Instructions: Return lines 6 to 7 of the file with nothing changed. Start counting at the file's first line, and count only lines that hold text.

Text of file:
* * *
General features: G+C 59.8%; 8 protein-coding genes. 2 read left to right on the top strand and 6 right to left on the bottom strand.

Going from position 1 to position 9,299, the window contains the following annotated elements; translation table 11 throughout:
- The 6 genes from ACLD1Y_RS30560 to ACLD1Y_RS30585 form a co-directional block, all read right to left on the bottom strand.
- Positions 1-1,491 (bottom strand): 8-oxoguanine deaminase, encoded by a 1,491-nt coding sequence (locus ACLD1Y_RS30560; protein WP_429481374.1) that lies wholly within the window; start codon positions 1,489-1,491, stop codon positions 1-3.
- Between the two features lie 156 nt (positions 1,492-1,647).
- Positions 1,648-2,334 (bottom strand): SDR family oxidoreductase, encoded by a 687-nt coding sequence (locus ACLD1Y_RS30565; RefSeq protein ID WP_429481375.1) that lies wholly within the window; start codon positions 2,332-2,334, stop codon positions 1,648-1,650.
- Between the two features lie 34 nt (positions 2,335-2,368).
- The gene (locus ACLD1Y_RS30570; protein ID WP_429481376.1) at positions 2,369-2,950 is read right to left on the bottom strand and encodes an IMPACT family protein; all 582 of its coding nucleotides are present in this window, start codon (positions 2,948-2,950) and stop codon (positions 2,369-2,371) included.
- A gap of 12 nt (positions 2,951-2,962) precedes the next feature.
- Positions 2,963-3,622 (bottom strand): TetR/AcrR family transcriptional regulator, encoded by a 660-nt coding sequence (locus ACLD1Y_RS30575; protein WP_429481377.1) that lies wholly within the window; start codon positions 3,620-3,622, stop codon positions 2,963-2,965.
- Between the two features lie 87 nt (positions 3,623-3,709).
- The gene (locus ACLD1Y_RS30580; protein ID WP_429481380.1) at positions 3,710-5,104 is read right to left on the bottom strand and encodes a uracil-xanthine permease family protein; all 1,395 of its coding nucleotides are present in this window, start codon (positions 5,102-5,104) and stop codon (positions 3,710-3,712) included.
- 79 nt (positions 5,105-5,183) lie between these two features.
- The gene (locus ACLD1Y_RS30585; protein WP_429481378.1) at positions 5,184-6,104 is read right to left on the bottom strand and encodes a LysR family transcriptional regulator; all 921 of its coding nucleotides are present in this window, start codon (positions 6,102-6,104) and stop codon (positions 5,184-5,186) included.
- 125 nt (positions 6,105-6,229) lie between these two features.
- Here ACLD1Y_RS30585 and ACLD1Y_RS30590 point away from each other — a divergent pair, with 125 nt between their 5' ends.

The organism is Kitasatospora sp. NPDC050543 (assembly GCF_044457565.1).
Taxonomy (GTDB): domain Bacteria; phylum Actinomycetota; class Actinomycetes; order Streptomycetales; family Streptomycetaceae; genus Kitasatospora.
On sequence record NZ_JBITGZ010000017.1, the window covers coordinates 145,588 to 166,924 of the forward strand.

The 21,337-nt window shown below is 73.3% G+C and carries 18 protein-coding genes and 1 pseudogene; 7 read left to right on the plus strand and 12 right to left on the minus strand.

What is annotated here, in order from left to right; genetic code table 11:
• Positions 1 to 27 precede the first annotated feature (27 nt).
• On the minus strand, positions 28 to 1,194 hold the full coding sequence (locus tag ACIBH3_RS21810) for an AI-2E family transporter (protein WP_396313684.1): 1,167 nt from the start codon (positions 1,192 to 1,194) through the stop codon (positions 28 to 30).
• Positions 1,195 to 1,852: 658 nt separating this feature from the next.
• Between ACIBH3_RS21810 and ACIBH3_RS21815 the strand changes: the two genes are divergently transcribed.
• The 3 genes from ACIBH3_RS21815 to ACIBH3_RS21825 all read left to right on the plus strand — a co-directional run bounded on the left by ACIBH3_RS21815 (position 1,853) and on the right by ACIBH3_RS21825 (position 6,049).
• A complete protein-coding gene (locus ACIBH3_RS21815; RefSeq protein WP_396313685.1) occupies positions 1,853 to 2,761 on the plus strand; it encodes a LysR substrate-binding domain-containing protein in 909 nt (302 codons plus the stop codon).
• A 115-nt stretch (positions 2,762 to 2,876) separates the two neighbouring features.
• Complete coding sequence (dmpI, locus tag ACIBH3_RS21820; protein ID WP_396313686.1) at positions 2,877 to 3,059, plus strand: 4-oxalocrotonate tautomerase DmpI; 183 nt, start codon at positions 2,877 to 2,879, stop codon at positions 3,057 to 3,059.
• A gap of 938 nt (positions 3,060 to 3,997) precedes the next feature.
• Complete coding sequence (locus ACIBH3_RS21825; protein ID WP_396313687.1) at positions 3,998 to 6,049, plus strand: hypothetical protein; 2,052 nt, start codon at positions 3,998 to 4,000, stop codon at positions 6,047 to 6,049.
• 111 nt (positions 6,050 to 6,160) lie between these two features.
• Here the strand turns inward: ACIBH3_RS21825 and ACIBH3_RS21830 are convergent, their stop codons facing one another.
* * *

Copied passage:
- Positions 1,648-2,334 (bottom strand): SDR family oxidoreductase, encoded by a 687-nt coding sequence (locus ACLD1Y_RS30565; RefSeq protein ID WP_429481375.1) that lies wholly within the window; start codon positions 2,332-2,334, stop codon positions 1,648-1,650.
- Between the two features lie 34 nt (positions 2,335-2,368).